UK’s Aerospace Industry Is Betting on Advanced Composite Components for Future Aircraft

Advanced production techniques, such as this braiding machine, will be used to develop composite components 7 photos
Photo: Collins Aerospace
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The aviation of the future is not just about sustainable fuels and hybrid or electric propulsion, but also about innovative aircraft design. Optimized design, using cutting-edge materials and production techniques, can help make future aircraft more efficient in terms of costs and reduce environmental impact.
Collins Aerospace, a unit of Raytheon Technologies and a well-respected name in the industry, is one of the four companies that were awarded a $3.6 million grant, for four years, to develop aircraft components based on composite materials. Together with Composite Integration, Crompton Mouldings, and Bitrez, Collins will be working on the Next Generation Complex Composite Components (NGC3) project.

Just as ship builders are becoming more interested in innovative composite hulls, versus the traditional stainless steel ones, aircraft manufacturers are also betting on future commercial airplanes that will have composite wings instead of metallic ones. According to Collins, building a composite aircraft requires specific components, such as new types of fuel pipes, “flexible integrated transmission shafts,” and “braided pressure vessels.” All of these components, in turn, are developed using technological innovations, including braiding and Resin Transfer Moulding (RTM).

Composite materials, which are lighter than conventional metallic components, are meant to help with the aircraft's overall weight reduction, system simplification, lower gas emissions, and increased cost efficiency. This new project is in line with the UK Aerospace Technology Institute(ATI)’s long-term strategy, called Accelerating Ambition.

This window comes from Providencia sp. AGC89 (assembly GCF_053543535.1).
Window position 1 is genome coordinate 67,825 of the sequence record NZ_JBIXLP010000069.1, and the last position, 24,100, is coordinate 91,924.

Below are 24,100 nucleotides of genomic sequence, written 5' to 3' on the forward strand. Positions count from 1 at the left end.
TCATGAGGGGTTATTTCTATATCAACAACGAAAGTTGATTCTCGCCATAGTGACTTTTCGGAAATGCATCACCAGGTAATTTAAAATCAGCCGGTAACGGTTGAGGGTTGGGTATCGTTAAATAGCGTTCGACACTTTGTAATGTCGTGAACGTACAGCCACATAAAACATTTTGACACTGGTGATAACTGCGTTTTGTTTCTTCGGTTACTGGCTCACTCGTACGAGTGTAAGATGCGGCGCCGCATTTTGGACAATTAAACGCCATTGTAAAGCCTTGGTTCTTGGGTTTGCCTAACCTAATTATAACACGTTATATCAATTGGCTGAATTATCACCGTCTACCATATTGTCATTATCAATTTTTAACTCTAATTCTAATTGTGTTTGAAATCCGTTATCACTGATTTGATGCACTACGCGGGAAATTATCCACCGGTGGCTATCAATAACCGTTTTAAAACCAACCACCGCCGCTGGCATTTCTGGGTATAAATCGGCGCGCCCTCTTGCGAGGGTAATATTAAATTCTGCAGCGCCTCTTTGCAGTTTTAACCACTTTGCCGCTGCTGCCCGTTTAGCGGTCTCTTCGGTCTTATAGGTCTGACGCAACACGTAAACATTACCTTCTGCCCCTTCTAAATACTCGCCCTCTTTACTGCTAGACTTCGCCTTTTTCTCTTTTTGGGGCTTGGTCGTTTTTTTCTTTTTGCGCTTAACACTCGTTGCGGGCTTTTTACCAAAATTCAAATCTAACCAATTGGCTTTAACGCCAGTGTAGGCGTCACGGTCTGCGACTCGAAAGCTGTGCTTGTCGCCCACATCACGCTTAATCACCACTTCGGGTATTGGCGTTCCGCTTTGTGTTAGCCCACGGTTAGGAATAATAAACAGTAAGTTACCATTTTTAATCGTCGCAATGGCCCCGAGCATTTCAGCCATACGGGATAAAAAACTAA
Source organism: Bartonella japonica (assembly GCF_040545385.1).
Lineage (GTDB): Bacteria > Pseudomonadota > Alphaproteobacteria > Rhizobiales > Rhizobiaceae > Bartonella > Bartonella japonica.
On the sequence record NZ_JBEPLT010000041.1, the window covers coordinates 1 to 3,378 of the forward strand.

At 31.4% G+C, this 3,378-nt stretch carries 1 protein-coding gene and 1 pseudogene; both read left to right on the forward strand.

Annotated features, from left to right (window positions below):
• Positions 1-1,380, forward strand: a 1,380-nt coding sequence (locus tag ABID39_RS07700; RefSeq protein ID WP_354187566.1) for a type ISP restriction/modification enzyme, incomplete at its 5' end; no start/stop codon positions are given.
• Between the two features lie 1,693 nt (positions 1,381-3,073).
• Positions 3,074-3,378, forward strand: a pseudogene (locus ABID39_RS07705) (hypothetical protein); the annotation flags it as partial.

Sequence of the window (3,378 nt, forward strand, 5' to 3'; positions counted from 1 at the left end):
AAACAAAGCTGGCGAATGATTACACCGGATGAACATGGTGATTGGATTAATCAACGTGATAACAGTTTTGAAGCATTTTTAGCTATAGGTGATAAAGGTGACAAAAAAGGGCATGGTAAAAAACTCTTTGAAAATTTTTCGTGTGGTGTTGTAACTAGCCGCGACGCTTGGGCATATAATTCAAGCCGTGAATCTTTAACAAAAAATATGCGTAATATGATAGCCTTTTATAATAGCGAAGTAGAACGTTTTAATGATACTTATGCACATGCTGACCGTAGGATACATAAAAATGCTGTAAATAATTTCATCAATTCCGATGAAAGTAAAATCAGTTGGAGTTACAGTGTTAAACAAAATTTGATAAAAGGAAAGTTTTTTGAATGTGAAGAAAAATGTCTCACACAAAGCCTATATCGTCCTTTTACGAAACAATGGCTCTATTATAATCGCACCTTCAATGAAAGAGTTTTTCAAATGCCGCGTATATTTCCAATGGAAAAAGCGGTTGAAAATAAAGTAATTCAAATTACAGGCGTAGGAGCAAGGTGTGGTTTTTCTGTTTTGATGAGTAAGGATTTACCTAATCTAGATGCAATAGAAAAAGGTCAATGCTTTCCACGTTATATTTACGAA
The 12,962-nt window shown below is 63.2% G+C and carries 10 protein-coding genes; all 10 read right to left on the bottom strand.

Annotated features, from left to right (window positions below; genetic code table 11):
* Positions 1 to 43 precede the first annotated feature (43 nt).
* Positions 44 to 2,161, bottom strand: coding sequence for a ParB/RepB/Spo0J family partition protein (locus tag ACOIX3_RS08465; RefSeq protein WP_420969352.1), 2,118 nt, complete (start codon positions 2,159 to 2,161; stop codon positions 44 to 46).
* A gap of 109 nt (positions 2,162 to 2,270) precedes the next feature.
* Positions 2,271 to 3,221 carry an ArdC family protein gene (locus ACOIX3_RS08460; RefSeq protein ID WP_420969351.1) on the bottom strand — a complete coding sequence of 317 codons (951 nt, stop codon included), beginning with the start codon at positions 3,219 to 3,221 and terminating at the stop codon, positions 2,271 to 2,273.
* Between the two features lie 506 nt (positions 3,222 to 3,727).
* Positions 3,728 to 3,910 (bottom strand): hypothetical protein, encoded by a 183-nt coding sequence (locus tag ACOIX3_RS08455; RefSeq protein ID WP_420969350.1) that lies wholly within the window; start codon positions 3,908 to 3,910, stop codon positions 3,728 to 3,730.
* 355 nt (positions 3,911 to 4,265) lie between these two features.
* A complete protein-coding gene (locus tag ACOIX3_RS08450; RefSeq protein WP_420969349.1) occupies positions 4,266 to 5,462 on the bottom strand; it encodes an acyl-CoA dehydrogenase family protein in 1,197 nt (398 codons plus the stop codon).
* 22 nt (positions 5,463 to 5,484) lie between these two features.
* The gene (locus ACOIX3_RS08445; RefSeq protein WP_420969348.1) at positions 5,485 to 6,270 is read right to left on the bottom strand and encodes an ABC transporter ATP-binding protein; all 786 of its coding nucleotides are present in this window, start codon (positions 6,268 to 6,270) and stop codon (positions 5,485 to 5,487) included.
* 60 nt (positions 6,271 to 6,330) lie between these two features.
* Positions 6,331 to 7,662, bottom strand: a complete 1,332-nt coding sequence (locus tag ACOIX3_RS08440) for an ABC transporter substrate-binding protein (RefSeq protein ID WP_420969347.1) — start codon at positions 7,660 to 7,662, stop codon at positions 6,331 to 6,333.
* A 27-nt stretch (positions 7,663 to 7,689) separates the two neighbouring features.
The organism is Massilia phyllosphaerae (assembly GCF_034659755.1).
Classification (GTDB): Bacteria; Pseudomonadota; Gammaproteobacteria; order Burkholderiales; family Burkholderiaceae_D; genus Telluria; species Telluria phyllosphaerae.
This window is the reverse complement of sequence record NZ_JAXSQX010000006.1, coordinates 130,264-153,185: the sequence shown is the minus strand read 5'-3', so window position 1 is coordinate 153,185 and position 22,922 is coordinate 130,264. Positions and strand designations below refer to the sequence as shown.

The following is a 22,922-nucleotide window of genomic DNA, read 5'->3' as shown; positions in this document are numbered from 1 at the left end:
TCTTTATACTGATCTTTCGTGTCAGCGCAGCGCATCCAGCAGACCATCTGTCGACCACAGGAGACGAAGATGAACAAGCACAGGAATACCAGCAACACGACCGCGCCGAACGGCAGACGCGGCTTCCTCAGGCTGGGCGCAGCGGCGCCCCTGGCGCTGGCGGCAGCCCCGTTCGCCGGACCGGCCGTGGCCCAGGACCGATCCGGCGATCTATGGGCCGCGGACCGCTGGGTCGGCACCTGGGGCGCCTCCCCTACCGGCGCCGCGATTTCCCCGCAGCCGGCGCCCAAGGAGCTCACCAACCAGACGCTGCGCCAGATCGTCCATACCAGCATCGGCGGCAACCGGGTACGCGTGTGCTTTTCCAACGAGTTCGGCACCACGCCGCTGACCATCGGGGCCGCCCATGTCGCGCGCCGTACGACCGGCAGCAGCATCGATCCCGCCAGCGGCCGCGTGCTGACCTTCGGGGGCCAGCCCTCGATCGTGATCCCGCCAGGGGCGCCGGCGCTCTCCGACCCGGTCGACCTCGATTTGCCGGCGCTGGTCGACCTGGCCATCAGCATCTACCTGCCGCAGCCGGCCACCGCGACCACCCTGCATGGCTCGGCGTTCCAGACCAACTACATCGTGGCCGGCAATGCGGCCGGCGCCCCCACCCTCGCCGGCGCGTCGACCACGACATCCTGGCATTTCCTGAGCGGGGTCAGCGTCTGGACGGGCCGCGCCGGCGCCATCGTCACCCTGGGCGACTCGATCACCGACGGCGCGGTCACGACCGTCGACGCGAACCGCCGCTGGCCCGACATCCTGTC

According to this strategy, the industry should focus on advanced manufacturing techniques, such as additive manufacturing (3D printing), and the use of composite materials, to improve the aerodynamic performance of commercial aircraft, which also helps reduce the carbon footprint.

ATI’s strategy also highlights the fact that these key points are particularly important for the UK, where the design and development of aerostructures, especially aircraft wings, represents 25% of the economic activity.

ATI also states that it will support composite technologies that can improve performance as well as projects that focus on the integration of high power-density electrical systems into the aircraft structure.
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About the author: Otilia Drăgan
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Otilia believes that if it’s eco, green, or groundbreaking, people should know about it (especially if it's got wheels or wings). Working in online media for over five years, she's gained a deeper perspective on how people everywhere can inspire each other.
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